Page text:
“It’s a very big problem with no acceptable solution,” said Chris Busby, a visiting professor at the University of Ulster’s school of biomedical sciences, who studied Sweden’s nuclear waste storage proposals. “And more waste is being produced every year.”
The issue ensnared U.S. President Barack Obama in 2009 when he canceled plans to build a permanent repository for nuclear waste at Yucca Mountain in Nevada due to opposition from local residents and politicians. That was after 20 years of work and an investment of $10 billion.
Not PermanentJapan’s Rokkasho isn’t designated as a permanent storage site for nuclear waste -- despite costing almost 3 trillion yen ($39 billion) to build its five facilities on 740 hectares (1,828 acres) and having 2,450 staff on site. Japan won’t have a permanent site operational until the 2040’s, according to Yuichiro Akashi, a spokesman for the Nuclear Waste Management Organization of Japan. The group aims to identify a location by 2017, he said.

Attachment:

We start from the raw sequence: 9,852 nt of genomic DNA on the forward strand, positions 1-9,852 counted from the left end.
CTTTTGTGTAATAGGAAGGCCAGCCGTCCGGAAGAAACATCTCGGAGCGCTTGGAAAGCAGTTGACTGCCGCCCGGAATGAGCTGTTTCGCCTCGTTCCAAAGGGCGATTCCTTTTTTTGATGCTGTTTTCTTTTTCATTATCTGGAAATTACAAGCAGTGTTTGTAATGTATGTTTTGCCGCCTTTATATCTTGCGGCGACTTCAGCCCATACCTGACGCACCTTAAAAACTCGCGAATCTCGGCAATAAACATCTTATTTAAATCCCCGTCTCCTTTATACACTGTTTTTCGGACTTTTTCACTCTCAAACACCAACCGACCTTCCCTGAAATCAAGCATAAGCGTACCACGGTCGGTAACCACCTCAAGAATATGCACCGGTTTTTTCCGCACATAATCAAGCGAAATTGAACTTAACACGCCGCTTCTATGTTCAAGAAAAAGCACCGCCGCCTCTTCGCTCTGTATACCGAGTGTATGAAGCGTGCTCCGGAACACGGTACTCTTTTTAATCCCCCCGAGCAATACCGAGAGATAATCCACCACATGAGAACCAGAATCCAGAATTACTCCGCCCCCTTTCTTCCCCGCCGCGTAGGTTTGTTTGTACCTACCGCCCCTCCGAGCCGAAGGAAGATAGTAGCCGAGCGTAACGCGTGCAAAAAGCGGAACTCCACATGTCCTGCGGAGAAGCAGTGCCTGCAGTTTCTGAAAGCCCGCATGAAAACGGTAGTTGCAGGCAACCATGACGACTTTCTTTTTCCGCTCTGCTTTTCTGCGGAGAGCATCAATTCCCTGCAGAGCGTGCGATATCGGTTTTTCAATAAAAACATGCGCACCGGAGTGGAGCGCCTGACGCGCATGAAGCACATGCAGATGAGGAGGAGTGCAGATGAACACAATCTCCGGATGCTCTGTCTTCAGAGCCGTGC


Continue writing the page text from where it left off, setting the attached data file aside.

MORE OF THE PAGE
“It’s a tough situation considering how long it takes to build one,” Akashi said. “A final repository is something we can’t do without so the work will continue.”
Meantime, radioactive waste is piling up and Rokkasho’s storage space for spent nuclear fuel is more than 90 percent full; it has capacity for 3,000 tons and contains 2,834 tons, Japan Nuclear Fuel Ltd. spokesman Hirotake Tatehana said.